Gay Rights

After Benefiting From Voter Furor Over Economy, Conservatives Prioritize Divisive Social Agenda in States

The morning after Election Day, conservative candidates across the country woke up to find themselves the beneficiaries of an historic national wave of voter anger over the state of the economy and record unemployment.  Yet in the first few weeks after this clear voter statement of frustration over the economy, conservative state lawmakers across the fifty states are already making it clear that their legislative priorities next year will include pushing a divisive social agenda - an agenda that remained largely hidden during the campaign.

Stopping Bullying in Schools

The outcry following the suicides of two Massachusetts students, who killed themselves after being subjected to intense bullying in the past year, culminated in Gov. Deval Patrick signing anti-bullying legislation on May 3rd.  The Massachusetts House and Senate passed the bill unanimously, following more than a decade of work by advocates.  The law prohibits actions that cause emotional or physical harm to students, including taunting over the Internet.  Faculty and students are required to have anti-bullying training and parents must be informed of incidents at school.  School employees, including custodians and cafeteria workers, must report incidents of suspected bullying and principals must investigate each case.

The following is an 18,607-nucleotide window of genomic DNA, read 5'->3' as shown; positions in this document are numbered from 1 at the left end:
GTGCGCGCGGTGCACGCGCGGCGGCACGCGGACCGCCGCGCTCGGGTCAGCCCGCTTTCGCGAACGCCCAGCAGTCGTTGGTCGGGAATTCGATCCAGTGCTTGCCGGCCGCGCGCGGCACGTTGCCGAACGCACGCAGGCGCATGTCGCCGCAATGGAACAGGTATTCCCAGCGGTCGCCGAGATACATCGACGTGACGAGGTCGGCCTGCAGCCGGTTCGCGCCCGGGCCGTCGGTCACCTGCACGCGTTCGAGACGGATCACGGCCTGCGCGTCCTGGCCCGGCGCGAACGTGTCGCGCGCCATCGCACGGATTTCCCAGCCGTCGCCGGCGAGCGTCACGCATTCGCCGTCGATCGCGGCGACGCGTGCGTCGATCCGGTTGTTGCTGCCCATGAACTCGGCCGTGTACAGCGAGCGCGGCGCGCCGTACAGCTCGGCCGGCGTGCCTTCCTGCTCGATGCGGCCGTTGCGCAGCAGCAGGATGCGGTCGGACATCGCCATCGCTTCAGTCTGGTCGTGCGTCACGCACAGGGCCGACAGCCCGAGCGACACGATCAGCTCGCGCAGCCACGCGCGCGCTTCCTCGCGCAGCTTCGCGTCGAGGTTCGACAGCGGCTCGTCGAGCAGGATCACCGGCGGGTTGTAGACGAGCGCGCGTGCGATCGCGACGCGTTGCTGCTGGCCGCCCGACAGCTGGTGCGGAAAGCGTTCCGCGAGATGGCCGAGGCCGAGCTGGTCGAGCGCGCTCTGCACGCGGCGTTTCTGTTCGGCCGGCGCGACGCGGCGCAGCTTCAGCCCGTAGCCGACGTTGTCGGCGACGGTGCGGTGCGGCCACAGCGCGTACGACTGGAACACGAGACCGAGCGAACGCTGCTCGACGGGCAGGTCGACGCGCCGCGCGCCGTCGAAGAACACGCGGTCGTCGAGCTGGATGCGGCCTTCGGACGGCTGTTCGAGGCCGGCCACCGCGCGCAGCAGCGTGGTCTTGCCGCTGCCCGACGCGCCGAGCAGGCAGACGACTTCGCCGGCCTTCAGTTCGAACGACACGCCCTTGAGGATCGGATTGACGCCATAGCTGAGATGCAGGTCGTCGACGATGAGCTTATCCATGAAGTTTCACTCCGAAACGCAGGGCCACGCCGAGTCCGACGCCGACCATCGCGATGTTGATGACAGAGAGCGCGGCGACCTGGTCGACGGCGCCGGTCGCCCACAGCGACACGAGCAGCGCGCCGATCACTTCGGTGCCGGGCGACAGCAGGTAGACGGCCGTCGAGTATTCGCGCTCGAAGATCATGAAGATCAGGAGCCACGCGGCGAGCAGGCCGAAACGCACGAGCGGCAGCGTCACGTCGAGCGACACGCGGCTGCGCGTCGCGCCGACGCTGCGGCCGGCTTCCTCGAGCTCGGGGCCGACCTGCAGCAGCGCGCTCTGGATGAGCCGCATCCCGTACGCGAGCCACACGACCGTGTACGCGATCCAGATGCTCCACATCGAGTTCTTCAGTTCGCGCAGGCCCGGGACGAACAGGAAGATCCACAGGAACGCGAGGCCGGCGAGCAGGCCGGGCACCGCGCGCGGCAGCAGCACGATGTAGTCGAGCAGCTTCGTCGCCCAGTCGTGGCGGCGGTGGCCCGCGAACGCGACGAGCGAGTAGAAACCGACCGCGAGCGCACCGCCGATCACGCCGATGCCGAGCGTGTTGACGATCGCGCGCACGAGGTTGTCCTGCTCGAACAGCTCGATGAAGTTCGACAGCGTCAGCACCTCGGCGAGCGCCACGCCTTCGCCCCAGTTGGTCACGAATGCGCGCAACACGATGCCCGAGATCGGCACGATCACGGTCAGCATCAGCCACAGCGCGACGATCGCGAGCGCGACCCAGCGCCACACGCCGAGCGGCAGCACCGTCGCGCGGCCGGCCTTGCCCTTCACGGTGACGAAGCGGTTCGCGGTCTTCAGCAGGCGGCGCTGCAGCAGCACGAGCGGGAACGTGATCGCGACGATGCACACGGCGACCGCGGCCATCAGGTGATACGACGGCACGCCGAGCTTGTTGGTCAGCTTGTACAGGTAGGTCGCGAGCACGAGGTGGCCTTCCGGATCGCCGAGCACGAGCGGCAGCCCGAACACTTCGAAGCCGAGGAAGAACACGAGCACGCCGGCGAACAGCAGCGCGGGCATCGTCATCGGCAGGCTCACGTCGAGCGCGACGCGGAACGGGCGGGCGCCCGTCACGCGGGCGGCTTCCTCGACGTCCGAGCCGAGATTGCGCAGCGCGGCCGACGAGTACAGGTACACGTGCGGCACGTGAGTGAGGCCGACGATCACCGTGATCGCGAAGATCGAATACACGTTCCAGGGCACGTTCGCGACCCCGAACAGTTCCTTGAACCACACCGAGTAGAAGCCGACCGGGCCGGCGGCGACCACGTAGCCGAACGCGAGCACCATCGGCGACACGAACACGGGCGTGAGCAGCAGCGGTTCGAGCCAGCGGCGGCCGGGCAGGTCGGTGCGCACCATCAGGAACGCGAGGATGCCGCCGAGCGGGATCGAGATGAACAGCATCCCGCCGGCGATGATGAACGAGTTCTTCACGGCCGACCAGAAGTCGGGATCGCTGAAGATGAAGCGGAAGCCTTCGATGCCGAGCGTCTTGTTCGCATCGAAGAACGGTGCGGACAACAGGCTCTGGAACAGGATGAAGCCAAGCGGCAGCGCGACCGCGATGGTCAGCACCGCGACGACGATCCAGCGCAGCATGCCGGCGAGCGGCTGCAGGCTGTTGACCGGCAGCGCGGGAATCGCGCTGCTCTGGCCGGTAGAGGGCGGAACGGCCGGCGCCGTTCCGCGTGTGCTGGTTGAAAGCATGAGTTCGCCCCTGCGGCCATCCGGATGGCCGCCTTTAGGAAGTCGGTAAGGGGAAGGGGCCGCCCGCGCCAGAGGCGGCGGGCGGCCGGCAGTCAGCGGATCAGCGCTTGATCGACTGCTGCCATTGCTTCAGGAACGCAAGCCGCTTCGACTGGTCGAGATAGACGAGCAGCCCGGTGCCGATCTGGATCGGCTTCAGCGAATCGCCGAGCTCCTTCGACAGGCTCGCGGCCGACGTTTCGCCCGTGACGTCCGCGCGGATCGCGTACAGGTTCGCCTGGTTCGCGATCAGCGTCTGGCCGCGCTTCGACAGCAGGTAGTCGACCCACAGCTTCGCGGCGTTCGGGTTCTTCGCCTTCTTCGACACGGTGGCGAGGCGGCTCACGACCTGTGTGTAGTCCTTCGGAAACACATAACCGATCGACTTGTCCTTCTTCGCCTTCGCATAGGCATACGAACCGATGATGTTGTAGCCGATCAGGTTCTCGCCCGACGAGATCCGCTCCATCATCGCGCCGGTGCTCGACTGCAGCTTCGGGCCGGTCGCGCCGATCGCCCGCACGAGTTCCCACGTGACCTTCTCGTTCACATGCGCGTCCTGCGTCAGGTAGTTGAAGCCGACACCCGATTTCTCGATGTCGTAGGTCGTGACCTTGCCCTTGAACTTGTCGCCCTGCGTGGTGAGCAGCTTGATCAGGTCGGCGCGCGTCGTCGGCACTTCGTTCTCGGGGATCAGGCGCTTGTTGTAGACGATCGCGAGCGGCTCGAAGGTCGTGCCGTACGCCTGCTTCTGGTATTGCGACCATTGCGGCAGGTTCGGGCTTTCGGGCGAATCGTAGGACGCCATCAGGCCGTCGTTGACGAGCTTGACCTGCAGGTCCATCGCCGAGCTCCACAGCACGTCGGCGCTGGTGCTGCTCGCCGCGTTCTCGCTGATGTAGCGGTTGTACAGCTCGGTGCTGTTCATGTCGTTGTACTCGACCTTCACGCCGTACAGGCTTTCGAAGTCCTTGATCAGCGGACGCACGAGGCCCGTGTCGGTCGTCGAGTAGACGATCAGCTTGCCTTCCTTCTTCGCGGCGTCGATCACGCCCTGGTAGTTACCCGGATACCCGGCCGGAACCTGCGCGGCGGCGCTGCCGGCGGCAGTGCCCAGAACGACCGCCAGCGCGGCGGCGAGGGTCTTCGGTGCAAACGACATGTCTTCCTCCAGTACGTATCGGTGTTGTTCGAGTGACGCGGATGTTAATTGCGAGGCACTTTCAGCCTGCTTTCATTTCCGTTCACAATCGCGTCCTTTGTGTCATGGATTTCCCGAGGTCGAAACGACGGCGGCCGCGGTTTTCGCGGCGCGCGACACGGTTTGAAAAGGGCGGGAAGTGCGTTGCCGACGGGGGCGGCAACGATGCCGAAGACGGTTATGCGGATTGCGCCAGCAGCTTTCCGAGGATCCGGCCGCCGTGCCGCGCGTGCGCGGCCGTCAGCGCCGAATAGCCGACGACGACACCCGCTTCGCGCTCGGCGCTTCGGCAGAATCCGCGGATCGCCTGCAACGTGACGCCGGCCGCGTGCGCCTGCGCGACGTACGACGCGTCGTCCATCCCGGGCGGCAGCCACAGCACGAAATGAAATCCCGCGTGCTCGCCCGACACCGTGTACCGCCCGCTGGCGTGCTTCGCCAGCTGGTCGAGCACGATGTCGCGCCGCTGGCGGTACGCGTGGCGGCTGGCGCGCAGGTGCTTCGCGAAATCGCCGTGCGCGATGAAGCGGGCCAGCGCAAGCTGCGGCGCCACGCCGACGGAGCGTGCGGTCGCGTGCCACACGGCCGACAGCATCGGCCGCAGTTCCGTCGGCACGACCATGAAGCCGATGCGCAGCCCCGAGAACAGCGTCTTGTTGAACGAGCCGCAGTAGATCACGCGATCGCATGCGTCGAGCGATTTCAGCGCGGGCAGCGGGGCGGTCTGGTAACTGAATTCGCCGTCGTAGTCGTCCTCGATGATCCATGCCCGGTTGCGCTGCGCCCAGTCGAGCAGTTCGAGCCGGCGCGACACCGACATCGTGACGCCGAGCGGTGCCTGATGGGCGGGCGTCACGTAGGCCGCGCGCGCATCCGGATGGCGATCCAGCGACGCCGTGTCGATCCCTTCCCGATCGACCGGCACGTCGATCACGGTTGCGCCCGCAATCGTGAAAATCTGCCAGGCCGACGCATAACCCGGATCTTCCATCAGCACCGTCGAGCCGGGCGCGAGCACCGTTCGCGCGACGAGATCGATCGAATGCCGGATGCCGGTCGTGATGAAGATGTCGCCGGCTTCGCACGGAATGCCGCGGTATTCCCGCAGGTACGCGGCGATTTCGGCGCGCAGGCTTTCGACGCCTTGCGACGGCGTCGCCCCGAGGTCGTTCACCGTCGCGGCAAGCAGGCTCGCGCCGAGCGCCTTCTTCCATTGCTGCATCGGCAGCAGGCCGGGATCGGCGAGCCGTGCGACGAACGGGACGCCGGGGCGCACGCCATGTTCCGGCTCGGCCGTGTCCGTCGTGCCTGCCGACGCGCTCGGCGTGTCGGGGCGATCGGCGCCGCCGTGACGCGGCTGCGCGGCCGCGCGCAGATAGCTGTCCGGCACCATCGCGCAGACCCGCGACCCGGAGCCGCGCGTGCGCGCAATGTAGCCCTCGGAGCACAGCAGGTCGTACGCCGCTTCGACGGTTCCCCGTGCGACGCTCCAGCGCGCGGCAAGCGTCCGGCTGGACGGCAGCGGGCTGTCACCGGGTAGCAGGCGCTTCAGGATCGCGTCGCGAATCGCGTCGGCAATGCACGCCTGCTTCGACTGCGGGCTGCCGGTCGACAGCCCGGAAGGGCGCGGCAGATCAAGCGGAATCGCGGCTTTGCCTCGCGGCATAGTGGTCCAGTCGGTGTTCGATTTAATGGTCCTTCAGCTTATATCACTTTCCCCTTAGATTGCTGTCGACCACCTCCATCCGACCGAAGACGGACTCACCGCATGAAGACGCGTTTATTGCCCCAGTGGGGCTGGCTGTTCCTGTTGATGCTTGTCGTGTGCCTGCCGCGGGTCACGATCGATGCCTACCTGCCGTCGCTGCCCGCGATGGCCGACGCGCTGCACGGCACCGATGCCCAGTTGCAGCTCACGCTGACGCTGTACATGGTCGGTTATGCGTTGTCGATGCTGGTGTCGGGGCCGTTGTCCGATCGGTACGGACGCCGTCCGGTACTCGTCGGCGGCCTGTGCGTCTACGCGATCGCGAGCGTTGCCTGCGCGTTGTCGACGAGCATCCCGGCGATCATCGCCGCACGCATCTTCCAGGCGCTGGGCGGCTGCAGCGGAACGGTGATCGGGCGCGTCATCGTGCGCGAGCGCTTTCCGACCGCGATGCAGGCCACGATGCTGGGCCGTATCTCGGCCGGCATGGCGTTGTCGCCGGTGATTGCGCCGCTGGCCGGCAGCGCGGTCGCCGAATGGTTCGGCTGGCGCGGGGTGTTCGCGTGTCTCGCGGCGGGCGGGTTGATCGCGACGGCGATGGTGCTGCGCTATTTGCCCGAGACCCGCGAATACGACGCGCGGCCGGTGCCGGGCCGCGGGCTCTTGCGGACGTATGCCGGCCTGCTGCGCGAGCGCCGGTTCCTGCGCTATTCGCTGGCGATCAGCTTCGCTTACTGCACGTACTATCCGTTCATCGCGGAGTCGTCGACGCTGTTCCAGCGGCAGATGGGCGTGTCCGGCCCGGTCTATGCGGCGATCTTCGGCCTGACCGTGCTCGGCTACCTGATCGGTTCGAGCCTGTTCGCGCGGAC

Eye on the Right: Attempting to Block Protections for Gay Community, OK Sen. Removes Hate Crime Protections for Race & Religion

Right-wing legislators often disassociate gay rights from civil rights, yet their actions demonstrate that hate against one group can inevitably lead to the same toward another.  Take Oklahoma, where several right-wing lawmakers were livid following President Barack Obama's signing of the Matthew Shepard and James Byrd, Jr. Hate Crimes Prevention Act in October, extending federal hate crimes protections to the gay and lesbian community.